Medical Breakthroughs

Thomas Pettigrew's Medical Portrait Gallery (1838) housed in Historical Collections and Services, Health Sciences Library, University of Virginia.

"The natural structure of the different parts of the human body has been very minutely examined, so that anatomy may be said to have arrived at a high pitch of perfection; but our knowledge of the changes of structure produced by disease, which may be called Morbid Anatomy, is still very imperfect."

-Matthew Baillie,The Morbid Anatomy of some of the most important parts of the Human Body, 1793, p vi.


The medical profession in the eighteenth and nineteenth centuries was a growing and changing field. New concepts were continuously arising and experimentation constantly occurring. Scientists were testing and pushing the boundaries between life and death and discovering new and improved methods of diagnosis and treatments.

During the Enlightenment Era, scientific and industrial revolutions put forth a new standard of methodical investigation and discovery. Set procedures were introduced for researchers to follow as a way of making comparisons between recorded data and experiments.

Anatomical studies were done as a way of researching diseased structures. Giovanni Battista Morgagni laid the foundations for the concept of morbid anatomy in the eighteenth century. He was known as the "Father of Modern Pathology." Morgagni's work largely lies in his, "On the Seats and Causes of Diseases Investigated by Anatomy." It contains detailed descriptions of hundreds of cases, which he attended throughout the duration of his life. The work is comprised of 70 letters that describe about 700 cases, which was written to one of his contemporaries, but refined for publication. As the first work to establish the organ concept of disease, it is the foundation of modern pathological anatomy. Morgagni worked until his death in 1771 at the age of 89.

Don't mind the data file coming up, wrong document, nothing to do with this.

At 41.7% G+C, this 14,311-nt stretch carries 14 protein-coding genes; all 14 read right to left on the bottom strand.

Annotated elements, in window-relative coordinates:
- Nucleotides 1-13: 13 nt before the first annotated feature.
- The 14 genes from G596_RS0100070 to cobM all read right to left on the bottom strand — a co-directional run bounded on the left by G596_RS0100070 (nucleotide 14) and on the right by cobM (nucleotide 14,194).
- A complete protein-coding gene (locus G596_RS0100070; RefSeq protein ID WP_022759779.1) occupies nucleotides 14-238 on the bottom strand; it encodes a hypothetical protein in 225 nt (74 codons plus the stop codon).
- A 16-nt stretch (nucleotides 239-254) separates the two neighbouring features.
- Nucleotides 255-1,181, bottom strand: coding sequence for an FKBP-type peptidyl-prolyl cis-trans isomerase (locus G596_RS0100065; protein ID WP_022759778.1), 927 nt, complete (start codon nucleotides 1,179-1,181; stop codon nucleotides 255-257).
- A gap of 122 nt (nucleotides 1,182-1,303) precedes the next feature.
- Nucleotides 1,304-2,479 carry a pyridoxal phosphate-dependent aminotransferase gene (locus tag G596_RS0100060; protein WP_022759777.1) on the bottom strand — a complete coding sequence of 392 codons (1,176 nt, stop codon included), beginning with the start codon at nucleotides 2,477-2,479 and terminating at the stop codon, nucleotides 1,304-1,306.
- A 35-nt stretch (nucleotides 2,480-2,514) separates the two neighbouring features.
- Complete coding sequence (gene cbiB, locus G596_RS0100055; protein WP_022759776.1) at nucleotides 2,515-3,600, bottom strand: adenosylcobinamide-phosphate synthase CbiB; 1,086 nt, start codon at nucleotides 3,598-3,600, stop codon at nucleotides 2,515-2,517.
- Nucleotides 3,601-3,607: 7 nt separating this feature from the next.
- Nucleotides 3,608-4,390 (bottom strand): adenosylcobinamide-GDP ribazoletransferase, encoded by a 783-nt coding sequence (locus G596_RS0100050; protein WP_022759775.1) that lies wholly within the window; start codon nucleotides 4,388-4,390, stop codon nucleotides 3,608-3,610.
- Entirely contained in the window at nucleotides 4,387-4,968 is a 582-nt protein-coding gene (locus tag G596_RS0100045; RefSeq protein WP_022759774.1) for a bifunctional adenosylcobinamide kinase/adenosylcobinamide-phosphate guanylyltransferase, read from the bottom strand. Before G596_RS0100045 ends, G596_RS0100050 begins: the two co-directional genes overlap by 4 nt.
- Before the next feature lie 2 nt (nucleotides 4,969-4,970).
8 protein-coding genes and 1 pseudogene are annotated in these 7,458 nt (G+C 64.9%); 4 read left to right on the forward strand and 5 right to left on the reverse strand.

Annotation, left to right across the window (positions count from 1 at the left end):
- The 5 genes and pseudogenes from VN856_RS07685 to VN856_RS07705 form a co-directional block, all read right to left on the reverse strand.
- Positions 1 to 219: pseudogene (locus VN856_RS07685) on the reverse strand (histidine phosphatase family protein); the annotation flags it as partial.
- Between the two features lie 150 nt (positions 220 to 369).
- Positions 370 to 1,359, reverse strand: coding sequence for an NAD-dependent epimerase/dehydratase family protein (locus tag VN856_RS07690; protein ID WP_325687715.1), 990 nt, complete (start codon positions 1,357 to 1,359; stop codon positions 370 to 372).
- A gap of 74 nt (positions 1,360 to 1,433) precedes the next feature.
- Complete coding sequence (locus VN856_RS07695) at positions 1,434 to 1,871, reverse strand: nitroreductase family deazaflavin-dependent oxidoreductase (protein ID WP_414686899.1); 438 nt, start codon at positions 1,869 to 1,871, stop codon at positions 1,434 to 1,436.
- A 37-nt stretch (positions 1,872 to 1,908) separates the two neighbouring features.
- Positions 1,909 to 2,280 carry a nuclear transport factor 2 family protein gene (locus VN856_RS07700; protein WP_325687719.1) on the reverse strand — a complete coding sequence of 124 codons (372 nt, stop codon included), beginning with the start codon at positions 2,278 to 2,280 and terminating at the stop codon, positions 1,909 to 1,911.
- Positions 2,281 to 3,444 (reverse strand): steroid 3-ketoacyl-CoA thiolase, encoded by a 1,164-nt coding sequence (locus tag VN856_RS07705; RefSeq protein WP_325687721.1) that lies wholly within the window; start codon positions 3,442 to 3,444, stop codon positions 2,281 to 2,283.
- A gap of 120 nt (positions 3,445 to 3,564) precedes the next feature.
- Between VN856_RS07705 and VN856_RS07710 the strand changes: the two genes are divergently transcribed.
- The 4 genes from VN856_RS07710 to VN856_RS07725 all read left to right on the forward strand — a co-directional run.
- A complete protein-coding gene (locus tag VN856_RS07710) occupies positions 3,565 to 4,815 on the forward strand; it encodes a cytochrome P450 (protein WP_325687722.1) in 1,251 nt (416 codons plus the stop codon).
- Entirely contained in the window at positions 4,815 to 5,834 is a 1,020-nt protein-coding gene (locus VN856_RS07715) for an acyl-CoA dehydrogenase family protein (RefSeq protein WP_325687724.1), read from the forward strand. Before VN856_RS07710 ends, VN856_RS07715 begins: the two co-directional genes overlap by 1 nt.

Thomas Pettigrew's Medical Portrait Gallery (1838) housed in Historical Collections and Services, Health Sciences Library, University of Virginia.

Along with Morgagni was Matthew Baillie. Baillie published his piece, The Morbid Anatomy of some of the most important parts of the Human Body, which was the first of its kind outlining the subject of morbid anatomy. It established morbid anatomy as an independent science. Baillie gave the first clinical descriptions of gastric ulcer and chronic obstructive pulmonary emphysema and presented one of the clearest descriptions ever written on the pulmonary lesions of tuberculosis. His work was one of the first to solely address pathological changes in the body. Baillie continued his work into the nineteenth century until his death in 1823.

circa 1790

"Therefore having noticed that frog preparations which hung by copper hooks from the iron railings surrounding a balcony of our house contracted not only during thunder storms but also in fine weather, I decided to determine whether or not these contractions were due to the action of atmospheric electricity ... Finally ... I began to scrape and press the hook fastened to the back bone against the iron railing to see whether by such a procedure contractions might be excited, and whether instead of an alteration in the condition of the atmospheric electricity some other changes might be effective. I then noticed frequent contractions, none of which depended on the variations of the weather." -Galvani, on his experiments with electricity
In the late eighteenth century an Italian physician named Luigi Galvani performed one of the first experiments with nerve impulses through electrical charges. He was able to make a frog's muscles twitch by jolting them with a spark from an electrostatic machine. This advance was termed "animal electricity." 

Luigi's Laboratory circa 1791

Blundell's Gravitator
Pennsylvania State University Libraries,
Reproduction of an illustration from The Lancet, 1828-1829.

One nineteenth century physician from London, James Blundell, was troubled by the fact that numerous women during childbirth after suffering massive bleeding.

He then introduced an apparatus that he designed to transfuse blood from one person to another. In 1818 he transfused 10 patients for postpartum hemorrhaging.

These are only a handful of the numerous scientists who made considerable contributions to the world of medicine. Without these people who formed basic fundamentals of their fields of study, modern scientists and medical experts could not complete their work today. These eighteenth and nineteenth century explorers set the standards for today's world of science and medicine.

Yet, despite the numerous achievements these scientists had, they were often made fun of and mocked, often times through comedic illustrations and caricatures. To find out more about these mocking pieces of art, click on the "Stereotypes and Caricatures" link below.


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Copyright 2002: History 257 - Mount Holyoke College
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